One of the biggest complaints people have around Christmas time is that the deluge of holiday music can be a bit grinding on one’s psyche, the overwhelming presence of cheery melodies & inspiring symphonic arrangements driving those of us with a little less patience insane, humans requiring much more in their daily emotional spectrums than just joy & wonder. In the mid-nineties, this assault of cheer finally found its match when Trans-Siberian Orchestra released their first album, upon which resided the legendary “Christmas Eve/Sarajevo 12/24,” a spectacularly theatrical rendition of famous holiday classics that burst forth with the rage of a nineties Power Metal band, delivering unto the world what is easily the best classical-inspired Christmas song ever put to tape – Gathering together several members of American Heavy Metal band Savatage, Trans-Siberian Orchestra formed to bring listeners the splendor of orchestral holiday music with the blood-curdling fury of Metal, this track being somewhat of a proof-of-concept affair when the group was still going by the name Savatage a year before. The composition is a medley of the traditional English Christmas carol “God Rest You Merry, Gentlemen” & the Ukrainian New Year’s carol “Schedryk,” also known as “The Little Swallow” in English from which the main melody “Carol of the Bells” comes from, borrowing various melodic devices from both founding carols whilst pumping up their intensity in a manner of ways, first in the intricate layering of these two themes together in crisscrossing fashion & then in the implementation of magnificently bold electric guitar riffs, bringing these old classics out of the gothic age & into the new to be appreciated like the impressive musical masterpieces that they are.
Now, any old Metal band can cover a Christmas song & plop it on an album just in time for the holidays, but Trans-Siberian Orchestra – TSO from here on out – do something incredibly ambitious by weaving the heart & soul of a tragic story into the mix, giving it so much more emotional impact than the original songs ever could – You see, the previous Savatage album ‘Dead Winter Dead’ from which this track originally came told the story of a Serb boy & a Muslim girl who had fallen in love during the Bosnian war which had been in full-force at the time of the song’s writing. “Christmas Eve/Sarajevo 12/24” then pushes that story even further, speaking of a well-known cellist who had left his hometown of Sarajevo to pursue his music career only to return to it completely in ruins during the height of the war; Moved to tears & forced to action in the only way he knew how, he would sit in the town square all night playing Mozart & Beethoven whilst the city was being shelled to declare that “the spirit of humanity was alive and well in the place.” Though this powerful story can only be realized in accounts from the band & not the actual lyrics of the song, this cellist is represented by the singular cello which plays throughout the arrangement, the focal point around which all other elements are structured, “God Rest Ye Merry, Gentlemen” being performed by the orchestral arrangements which illustrate the haunting serenity of winter time whilst “Carol Of The Bells” shreds outward from spectacularly overdriven guitars to convey the destructive energy of the military shelling, coming together to create an incredibly dense & dramatic composition that satisfies all sides of the musical spectrum whilst also recreating the scenario in which the lone cellist would have played – Honestly, you’ll likely remember none of this when listening to “Christmas Eve/Sarajevo 12/24,” as your face will have been completely melted off by the impressive guitar solos within, but that doesn’t change the fact that TSO gave listeners a tale of epic proportions in this tune, capturing the misery of war & the wonder of Christmas in one fell swoop that has persisted to this day as one of the world’s most beloved holiday songs.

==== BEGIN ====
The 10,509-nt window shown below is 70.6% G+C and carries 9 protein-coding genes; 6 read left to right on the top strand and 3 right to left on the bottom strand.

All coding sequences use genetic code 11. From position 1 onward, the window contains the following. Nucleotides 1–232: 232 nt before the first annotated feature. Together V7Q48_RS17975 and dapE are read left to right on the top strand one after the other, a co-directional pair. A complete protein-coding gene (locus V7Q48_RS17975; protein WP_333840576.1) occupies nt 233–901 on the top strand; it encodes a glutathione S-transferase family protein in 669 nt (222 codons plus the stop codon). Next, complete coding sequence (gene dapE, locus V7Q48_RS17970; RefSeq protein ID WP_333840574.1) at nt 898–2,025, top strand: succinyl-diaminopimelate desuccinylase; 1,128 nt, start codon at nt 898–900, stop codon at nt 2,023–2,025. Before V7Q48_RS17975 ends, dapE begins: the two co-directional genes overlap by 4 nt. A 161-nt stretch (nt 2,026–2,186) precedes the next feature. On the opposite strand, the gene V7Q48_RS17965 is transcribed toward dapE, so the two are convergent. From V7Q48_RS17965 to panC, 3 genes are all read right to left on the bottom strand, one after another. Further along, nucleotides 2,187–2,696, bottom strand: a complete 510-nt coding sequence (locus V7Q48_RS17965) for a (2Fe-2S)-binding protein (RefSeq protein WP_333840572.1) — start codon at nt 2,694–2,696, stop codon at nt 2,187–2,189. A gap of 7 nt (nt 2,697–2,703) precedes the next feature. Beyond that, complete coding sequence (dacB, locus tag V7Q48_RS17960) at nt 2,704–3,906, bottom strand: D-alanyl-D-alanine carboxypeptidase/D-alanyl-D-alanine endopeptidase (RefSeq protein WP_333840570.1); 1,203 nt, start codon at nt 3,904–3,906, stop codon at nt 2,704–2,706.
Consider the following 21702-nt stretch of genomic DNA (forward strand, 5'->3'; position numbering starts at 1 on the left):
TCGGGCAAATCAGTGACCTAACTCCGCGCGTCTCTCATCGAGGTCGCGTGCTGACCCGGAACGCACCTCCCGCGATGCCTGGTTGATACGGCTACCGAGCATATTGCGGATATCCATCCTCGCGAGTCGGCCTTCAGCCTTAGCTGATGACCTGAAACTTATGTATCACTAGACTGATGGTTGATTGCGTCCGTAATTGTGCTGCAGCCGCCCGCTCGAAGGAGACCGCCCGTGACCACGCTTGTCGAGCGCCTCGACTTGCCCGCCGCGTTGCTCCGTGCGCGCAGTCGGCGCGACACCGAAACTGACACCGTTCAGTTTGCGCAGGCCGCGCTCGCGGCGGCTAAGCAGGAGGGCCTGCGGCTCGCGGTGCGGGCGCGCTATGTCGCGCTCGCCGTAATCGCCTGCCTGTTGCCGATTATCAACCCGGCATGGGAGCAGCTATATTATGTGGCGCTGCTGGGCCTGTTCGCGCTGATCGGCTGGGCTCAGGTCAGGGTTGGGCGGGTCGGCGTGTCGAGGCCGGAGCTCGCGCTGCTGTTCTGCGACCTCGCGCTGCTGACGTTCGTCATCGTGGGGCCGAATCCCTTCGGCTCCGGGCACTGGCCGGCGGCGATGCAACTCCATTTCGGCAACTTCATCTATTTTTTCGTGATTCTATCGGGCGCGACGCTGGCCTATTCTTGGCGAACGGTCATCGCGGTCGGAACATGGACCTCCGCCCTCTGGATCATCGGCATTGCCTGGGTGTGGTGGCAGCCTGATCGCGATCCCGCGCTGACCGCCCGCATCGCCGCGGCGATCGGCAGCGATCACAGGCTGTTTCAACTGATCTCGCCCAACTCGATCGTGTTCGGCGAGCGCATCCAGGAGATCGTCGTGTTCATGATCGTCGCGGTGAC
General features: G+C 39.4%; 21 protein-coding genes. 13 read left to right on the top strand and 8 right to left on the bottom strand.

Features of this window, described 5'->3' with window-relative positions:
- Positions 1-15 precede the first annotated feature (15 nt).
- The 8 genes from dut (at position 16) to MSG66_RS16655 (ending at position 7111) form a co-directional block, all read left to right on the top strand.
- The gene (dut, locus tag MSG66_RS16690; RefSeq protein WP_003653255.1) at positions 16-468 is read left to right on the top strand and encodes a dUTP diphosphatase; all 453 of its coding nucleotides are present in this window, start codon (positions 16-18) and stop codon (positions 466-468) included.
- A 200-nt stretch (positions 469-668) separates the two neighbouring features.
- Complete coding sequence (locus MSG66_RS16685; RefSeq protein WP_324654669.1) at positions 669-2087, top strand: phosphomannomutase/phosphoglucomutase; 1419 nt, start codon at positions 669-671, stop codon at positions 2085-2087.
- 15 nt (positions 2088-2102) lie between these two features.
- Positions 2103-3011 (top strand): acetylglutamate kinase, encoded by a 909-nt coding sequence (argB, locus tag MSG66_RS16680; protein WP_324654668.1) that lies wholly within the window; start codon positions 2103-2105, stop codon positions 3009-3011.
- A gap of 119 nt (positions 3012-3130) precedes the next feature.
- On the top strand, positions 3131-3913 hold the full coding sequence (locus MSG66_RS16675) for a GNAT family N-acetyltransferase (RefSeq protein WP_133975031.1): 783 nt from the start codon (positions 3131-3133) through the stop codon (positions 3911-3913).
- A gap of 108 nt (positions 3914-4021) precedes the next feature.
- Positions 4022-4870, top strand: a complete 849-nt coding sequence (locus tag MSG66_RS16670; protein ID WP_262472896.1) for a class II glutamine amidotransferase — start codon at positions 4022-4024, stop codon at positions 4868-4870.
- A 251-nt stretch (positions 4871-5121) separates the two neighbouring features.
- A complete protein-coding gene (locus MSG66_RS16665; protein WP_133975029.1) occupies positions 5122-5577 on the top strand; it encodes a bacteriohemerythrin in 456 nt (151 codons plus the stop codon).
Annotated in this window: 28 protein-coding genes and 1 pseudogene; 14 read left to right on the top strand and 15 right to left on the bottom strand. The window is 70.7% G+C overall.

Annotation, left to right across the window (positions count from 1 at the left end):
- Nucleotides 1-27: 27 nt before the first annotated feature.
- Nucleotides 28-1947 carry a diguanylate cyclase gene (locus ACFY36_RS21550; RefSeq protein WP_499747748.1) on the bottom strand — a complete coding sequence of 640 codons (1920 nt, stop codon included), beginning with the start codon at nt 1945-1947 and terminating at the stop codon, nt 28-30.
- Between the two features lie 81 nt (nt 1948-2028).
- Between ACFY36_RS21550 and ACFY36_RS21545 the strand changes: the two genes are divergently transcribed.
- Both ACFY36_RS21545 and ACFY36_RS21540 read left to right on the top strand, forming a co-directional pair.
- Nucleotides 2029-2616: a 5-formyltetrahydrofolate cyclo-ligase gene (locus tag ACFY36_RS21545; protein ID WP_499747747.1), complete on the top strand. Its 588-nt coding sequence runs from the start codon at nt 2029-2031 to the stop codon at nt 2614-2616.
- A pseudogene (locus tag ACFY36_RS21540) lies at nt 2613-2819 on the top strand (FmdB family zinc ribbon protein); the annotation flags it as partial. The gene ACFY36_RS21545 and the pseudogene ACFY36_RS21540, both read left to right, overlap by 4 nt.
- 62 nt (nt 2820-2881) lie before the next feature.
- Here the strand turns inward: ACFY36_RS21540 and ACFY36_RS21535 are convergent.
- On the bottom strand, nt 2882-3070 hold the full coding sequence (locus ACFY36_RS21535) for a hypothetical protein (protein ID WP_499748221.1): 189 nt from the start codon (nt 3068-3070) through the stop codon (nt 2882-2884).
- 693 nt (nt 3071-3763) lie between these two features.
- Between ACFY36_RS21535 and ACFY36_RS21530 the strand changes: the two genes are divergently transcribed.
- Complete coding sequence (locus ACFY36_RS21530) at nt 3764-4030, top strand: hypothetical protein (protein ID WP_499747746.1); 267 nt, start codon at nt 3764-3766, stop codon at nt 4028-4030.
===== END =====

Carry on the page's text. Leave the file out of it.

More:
Robert Kinkel, Paul O'Neill, Jon Oliva
"Christmas Eve/Sarajevo 12/24" is an instrumental medley of "God Rest Ye Merry, Gentlemen" and "Shchedryk", first released on the Savatage album Dead Winter Dead in 1995 as "Christmas Eve (Sarajevo 12/24)." It was re-released by the Trans-Siberian Orchestra, a side project of several Savatage members, on their 1996 debut album Christmas Eve and Other Stories. The piece describes a lone cello player playing a forgotten Christmas carol in war-torn Sarajevo.